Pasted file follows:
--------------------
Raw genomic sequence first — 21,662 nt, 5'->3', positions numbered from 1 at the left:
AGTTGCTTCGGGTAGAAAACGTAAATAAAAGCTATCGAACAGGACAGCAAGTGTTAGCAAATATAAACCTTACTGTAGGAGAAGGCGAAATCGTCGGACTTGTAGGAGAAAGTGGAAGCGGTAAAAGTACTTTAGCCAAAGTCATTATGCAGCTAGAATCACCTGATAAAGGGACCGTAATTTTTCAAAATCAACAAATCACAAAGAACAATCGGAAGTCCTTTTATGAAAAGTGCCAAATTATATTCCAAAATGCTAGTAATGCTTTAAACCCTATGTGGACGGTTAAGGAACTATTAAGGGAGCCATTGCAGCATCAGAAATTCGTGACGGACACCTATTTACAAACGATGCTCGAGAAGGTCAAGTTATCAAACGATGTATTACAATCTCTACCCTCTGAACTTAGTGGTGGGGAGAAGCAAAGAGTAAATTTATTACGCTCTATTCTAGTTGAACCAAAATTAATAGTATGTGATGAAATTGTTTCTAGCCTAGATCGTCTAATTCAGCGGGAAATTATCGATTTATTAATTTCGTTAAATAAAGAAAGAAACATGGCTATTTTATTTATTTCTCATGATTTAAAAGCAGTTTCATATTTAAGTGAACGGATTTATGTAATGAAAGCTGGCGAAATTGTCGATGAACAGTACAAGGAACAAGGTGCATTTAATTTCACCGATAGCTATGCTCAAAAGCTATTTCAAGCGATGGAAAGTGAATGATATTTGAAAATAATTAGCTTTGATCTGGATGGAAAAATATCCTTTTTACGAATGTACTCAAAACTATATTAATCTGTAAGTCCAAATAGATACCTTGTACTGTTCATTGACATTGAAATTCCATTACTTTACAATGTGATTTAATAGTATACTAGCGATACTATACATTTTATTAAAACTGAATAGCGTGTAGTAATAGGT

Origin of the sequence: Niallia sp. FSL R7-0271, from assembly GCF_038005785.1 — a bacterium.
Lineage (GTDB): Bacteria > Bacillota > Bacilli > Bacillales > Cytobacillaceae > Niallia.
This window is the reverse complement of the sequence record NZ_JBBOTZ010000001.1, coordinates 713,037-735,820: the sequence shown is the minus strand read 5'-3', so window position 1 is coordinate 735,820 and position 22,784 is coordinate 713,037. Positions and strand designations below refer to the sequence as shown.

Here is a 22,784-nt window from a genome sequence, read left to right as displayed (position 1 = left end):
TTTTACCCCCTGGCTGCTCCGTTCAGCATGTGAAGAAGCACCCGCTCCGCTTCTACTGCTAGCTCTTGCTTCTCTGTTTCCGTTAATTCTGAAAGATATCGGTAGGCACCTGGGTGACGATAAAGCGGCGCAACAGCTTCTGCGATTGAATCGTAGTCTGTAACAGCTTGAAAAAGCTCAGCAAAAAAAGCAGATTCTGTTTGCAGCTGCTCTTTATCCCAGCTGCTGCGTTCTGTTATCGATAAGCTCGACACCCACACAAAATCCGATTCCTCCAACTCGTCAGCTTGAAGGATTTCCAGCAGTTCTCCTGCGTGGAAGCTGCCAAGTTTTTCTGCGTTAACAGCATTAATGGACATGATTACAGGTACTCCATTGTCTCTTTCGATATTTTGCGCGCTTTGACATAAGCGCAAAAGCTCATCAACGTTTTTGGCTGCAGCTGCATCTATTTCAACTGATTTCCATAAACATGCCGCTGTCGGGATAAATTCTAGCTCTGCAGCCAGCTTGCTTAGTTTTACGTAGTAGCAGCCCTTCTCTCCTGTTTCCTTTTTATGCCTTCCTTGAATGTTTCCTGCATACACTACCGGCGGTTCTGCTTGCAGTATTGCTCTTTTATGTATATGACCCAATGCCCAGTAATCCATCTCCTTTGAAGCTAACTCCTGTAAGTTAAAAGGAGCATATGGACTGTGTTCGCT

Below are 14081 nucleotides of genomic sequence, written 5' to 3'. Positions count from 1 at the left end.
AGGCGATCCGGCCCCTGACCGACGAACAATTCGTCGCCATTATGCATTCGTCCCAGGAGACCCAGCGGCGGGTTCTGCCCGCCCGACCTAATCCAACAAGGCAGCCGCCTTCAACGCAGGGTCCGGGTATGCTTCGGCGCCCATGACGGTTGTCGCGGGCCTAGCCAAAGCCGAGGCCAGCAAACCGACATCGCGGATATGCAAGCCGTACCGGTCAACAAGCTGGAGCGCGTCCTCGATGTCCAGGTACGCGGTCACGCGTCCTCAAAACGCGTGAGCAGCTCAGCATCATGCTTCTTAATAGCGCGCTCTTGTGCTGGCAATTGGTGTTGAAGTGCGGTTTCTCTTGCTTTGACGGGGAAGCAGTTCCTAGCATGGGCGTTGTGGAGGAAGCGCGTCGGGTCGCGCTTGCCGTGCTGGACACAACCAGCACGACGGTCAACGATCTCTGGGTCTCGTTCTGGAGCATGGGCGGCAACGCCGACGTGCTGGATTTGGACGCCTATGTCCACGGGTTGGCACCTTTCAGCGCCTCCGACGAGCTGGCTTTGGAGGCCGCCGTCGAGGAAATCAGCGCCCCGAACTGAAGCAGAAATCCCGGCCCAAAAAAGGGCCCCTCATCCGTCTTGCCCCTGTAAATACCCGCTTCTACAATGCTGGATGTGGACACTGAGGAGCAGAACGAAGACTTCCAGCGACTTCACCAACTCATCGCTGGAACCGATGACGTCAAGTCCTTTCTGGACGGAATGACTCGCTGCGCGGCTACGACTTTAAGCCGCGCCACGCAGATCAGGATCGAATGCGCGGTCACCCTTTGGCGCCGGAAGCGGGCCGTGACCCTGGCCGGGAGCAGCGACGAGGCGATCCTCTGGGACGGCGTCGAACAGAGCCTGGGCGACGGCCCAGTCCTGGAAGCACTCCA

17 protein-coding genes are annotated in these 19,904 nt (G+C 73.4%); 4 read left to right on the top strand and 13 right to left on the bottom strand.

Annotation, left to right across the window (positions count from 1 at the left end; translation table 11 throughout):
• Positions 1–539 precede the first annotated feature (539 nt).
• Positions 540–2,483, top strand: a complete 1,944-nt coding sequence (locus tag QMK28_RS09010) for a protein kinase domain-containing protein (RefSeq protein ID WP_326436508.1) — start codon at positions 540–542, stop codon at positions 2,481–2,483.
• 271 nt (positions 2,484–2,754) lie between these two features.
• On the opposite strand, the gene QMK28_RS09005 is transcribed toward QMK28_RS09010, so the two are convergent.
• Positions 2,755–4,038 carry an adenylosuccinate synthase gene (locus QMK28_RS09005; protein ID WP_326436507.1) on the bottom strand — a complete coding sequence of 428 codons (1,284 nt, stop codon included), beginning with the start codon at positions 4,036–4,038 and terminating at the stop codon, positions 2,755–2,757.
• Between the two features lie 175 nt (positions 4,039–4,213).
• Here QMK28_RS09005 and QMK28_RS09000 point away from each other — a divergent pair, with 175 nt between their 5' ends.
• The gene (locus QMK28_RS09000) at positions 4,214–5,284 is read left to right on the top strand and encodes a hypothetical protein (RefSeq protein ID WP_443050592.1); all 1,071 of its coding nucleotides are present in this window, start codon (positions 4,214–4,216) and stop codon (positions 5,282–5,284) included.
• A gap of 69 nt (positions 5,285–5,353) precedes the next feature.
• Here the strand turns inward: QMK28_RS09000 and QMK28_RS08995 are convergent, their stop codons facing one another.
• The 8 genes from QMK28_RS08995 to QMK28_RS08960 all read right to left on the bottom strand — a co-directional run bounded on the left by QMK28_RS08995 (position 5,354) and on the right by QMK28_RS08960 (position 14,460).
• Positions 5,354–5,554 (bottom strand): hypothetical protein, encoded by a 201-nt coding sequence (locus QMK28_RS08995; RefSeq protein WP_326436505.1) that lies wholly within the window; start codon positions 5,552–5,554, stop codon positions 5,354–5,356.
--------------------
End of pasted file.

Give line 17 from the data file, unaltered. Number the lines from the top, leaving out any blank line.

• Between the two features lie 175 nt (positions 4,039–4,213).